#47 We the Media por Dan Gillmor

por davidgp el 30/11/2007

Realmente, como bloguer, me siento mal haber leído este libro tan tarde. Cuando lo empecé a leer siempre tuve la sensación de que debería haberlo leído hace un par de años. Pero bueno, más vale tarde que nunca, creo.

Al leerlo ahora te hacen gracia algunos detalles, como el hecho de que la promesa de podcasting y videocasting son hoy en día una realidad más del consumo de contenidos que se puede realizar en la red.

Una lectura muy recomendada si quieres saber como surgieron los blogs y la relevancia que estos pueden llegar a tener en nuestra sociedad actual.

De la contraportada

Big Media has lost its monopoly on the news, thanks to the Internet. Now that it’s possible to pubblish in real time to a worldwide audience, a new breed of grassroots journalists are taking the news into their own hands. Armed with laptops, cell phones, and digital cameras, these readers-turned-reporters are transforming the news from a lecture into a conversation. In We the media, nationally acclaimed newspaper columnist and blogger Dan Gillmor tells the story of this emerging phenomenon and sheds light on this deep shift in how we make -and consume- the news.

Gillmor shows how anyone can produce the news, using personal web journals (called weblogs or blogs), Internet chat groups, and email. He sends a wake-up call to newsmakers -politiocans, business executives, celebrities- and the marketers and PR flacks who promote them. He explains how to successfully play by the rules of this new era and shift from “control” to “engagement.” And he makes a strong case to his fellow journalists that, in the face of plethora of Internet-fueled news vehicles, they must change or become irrelevant.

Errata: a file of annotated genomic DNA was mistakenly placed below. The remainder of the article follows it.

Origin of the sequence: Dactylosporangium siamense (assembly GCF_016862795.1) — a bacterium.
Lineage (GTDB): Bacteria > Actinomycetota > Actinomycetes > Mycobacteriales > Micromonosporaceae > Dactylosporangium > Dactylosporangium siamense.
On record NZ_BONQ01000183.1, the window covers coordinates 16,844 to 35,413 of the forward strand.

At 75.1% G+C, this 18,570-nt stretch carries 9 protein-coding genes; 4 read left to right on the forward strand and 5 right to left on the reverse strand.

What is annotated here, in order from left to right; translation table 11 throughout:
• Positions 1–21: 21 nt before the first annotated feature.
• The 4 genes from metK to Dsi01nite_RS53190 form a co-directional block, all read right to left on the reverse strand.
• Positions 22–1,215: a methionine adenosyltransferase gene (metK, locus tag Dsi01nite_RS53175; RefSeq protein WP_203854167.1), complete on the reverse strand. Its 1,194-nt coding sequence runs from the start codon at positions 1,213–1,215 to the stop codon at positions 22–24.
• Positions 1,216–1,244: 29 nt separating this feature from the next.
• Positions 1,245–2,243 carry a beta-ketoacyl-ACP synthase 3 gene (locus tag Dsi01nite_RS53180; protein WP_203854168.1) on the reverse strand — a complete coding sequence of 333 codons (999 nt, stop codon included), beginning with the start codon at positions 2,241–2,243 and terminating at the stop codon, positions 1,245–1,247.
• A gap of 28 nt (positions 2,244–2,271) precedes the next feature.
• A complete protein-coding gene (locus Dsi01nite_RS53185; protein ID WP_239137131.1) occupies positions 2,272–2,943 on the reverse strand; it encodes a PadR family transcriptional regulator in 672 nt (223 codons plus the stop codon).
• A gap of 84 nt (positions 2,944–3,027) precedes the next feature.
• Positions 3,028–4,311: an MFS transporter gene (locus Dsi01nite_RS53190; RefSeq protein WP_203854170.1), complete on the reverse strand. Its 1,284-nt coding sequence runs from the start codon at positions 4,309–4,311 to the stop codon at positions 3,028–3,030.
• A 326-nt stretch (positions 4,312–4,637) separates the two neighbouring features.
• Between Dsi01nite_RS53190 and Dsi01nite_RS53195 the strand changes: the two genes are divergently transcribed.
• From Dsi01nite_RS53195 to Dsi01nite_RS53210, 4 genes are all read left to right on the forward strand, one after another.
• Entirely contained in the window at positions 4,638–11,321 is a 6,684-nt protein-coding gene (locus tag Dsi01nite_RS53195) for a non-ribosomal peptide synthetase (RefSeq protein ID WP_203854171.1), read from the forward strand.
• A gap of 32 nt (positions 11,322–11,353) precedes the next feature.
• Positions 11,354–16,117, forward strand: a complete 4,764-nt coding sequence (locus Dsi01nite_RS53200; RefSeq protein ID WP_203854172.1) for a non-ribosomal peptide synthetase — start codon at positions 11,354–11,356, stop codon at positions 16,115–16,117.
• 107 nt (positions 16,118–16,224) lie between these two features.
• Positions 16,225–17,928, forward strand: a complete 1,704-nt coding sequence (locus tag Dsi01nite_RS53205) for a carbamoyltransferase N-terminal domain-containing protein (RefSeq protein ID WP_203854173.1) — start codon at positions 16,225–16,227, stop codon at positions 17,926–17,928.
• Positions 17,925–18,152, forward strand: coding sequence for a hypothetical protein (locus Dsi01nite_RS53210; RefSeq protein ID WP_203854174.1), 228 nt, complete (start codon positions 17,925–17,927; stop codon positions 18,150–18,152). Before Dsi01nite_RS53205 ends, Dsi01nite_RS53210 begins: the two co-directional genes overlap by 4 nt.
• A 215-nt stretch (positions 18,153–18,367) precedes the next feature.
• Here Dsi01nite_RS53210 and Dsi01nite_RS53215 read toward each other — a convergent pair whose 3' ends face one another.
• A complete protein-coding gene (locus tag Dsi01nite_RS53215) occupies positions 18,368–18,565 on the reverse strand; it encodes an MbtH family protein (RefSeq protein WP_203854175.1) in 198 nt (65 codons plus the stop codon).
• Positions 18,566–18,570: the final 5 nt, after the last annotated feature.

At its core, We the media is a book about people. People such as Glenn Reynolds, a law professor whose blog postings on technology and liberty garnered him enough readers and influence that he became a source for professional journalists. Or Joe Trippi, who almost took Howard Dean to presidential nomination using Net-anabled grassroots politics. Or Iraqi blogger Zayed, whose Healing Irag blog scooped Big Media. Or “acridrabbit,” who inspired an online community to become investigative reporters and discover that sad ttale of the dying Kaycee Nichols’ was a hoax. Give the people tools to make the news, Gillmor asserts, and they will.

Journalism in the 21st century will be fundamentally different from the Big Media that prevails today. We the media casts light on the future of journalism, and invites us all to be part of it.

Dan Gillmor is a nationally known columnist from the San Jose Mercury News. His column runs in many other U.S. newspapers, an he also writers a daily weblog for SiliconValley.com, an online affiliate of Mercury News. Gillmor has been consistently listed by industry publications as among the most influential journalists in his field and has won or share in several regional and national journalism awards. We the media is his first book.

Más libros leídos este año en Propósitos para el 2007 (I): 50 Libros

{ 2 comentarios… read them below or add one }

ricardo varela 03/12/2007 a las 1:33 pm

vaya, justo me toca leerlo el mes que viene.

Me han dado opiniones diversas sobre el libro asi que… cuento la tuya entre las positivas? }:)

davidgp 03/12/2007 a las 3:57 pm

Pues sí, me gustó el libro, lo disfruté bastante, a pesar de que los dos años que han pasado se le han echado un pelín encima en algunas predicciones.

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